Not everyone is comfortable with, or gains anything from, “icebreaker” activities. You will make your classroom a much more welcoming place for the anxious among us if you don’t force people to go around the room and name their favorite flavor of ice cream or something. Treat people like adults—if they want to talk, they will talk to other students. Having everyone name the season that best describes their personality is torture for a lot of people and serves basically zero purpose. I have dropped classes based on the awfulness of “getting-to-know-you” activities designed for chipper extroverts.
posted by corey flood at 8:01 PM on September 3, 2019 [3 favorites]

Thank you everyone for taking the time to answer. I really appreciate it.

You’ve given me some ideas for things I can change and be more attentive to and reassured me about things I already do.

Katra, I have the same policy in all my classes about due dates but no late penalties. It works very well for all the reasons you described. (I like your wording better than mine though.) We are not in the US so the ADA isn’t applicable, but it does align well with Canadian disability provisions and I’ve never had pushback from admin on it. I do know some of my colleagues think I’m weird for doing it but I don’t care. It works for me and my students.

spinifex23: Students are free to eat and drink as they please in class as long as they clean up after themselves. It definitely helps alleviate stress and anxiety!

Tamanna: I have total control over text choice and almost exclusively use literature by women and/or black, indigenous, and people of colour. Almost all my students are indigenous so I try to make it so they see themselves reflected in the literature.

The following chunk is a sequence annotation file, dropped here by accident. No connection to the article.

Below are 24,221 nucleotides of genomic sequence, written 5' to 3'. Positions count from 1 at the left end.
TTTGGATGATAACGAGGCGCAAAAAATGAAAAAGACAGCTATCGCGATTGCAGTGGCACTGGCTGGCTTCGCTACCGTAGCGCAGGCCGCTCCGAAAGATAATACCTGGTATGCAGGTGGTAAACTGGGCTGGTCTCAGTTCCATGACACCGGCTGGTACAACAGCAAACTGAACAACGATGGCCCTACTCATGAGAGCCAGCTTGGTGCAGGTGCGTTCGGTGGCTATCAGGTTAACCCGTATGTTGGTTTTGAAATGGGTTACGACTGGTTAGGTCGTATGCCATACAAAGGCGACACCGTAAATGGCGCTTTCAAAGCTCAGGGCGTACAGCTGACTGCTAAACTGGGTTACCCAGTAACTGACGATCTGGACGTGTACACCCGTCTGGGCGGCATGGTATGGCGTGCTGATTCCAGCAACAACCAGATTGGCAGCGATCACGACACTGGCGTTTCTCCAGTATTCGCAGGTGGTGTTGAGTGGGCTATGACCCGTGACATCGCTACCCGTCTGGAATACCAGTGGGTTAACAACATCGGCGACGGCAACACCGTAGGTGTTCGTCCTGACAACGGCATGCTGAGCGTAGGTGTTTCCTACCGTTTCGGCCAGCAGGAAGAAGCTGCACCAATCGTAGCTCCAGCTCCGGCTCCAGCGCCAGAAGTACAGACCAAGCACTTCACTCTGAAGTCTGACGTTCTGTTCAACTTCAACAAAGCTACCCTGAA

I will take a good look at classroom layout—we have tables and chairs rather than little desks, thankfully, but I’ll check that the tables are the right height for my student in a wheelchair and that the pathways are easily navigable. I’ll also re-examine the layout and formatting of handouts to make sure they are more readable.

corey flood: I’m an introvert and hate those types of icebreakers too. Your examples made my skin crawl in recognition. I try to give students more organic opportunities to get to know each other because I do find the trust building is important.

Thanks again and if anyone thinks of more suggestions I’d be interested to hear them.
posted by hurdy gurdy girl at 2:27 AM on September 4, 2019 [2 favorites]

I also like reflective/freewrite essays, i.e. on past educational experiences, learning style preferences, goals for the class, goals for the future, etc. I would give full credit for reaching the minimum word count, and it can be a low stakes way to assess where a student is at with their writing skills, as well as offer insight into their motivations and interests.

I also avoid assigning or offering online discussion forums, and I think the neurodiversity threads offer some good examples of why required or optional online forums can be problematic. I agree that 'icebreakers' can be alienating and I would never use them as an instructor, and similarly would only carefully deploy online discussion forums if I used them at all in a classroom environment.

Additional resources, ideas, and reflections are available in my previous incarnation's FPP and comments: But You Look Fine: A Reading List
posted by katra at 4:26 PM on September 4, 2019 [1 favorite]